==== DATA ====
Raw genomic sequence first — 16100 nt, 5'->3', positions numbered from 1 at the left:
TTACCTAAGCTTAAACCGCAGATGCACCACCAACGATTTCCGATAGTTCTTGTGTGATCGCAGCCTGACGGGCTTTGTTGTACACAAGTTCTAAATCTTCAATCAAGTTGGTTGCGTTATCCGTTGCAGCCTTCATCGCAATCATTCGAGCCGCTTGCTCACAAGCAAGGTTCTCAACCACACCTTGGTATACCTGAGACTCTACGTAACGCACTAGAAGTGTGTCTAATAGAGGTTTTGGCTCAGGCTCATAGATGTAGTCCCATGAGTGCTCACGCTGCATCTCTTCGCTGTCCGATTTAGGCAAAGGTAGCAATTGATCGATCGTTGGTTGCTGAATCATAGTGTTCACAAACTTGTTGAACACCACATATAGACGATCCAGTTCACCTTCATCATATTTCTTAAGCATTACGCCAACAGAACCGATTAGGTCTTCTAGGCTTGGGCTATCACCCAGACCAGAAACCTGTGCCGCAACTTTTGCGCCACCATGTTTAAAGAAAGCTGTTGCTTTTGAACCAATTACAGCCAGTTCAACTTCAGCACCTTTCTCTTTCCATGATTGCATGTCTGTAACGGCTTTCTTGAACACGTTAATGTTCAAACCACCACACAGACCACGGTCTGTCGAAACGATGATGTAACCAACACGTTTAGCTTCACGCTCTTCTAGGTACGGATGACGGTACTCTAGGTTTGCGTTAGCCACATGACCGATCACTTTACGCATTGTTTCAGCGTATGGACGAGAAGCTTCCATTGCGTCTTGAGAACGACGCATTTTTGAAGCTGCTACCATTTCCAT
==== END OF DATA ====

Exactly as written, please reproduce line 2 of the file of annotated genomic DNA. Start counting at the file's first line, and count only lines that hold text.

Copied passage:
TTACCTAAGCTTAAACCGCAGATGCACCACCAACGATTTCCGATAGTTCTTGTGTGATCGCAGCCTGACGGGCTTTGTTGTACACAAGTTCTAAATCTTCAATCAAGTTGGTTGCGTTATCCGTTGCAGCCTTCATCGCAATCATTCGAGCCGCTTGCTCACAAGCAAGGTTCTCAACCACACCTTGGTATACCTGAGACTCTACGTAACGCACTAGAAGTGTGTCTAATAGAGGTTTTGGCTCAGGCTCATAGATGTAGTCCCATGAGTGCTCACGCTGCATCTCTTCGCTGTCCGATTTAGGCAAAGGTAGCAATTGATCGATCGTTGGTTGCTGAATCATAGTGTTCACAAACTTGTTGAACACCACATATAGACGATCCAGTTCACCTTCATCATATTTCTTAAGCATTACGCCAACAGAACCGATTAGGTCTTCTAGGCTTGGGCTATCACCCAGACCAGAAACCTGTGCCGCAACTTTTGCGCCACCATGTTTAAAGAAAGCTGTTGCTTTTGAACCAATTACAGCCAGTTCAACTTCAGCACCTTTCTCTTTCCATGATTGCATGTCTGTAACGGCTTTCTTGAACACGTTAATGTTCAAACCACCACACAGACCACGGTCTGTCGAAACGATGATGTAACCAACACGTTTAGCTTCACGCTCTTCTAGGTACGGATGACGGTACTCTAGGTTTGCGTTAGCCACATGACCGATCACTTTACGCATTGTTTCAGCGTATGGACGAGAAGCTTCCATTGCGTCTTGAGAACGACGCATTTTTGAAGCTGCTACCATTTCCAT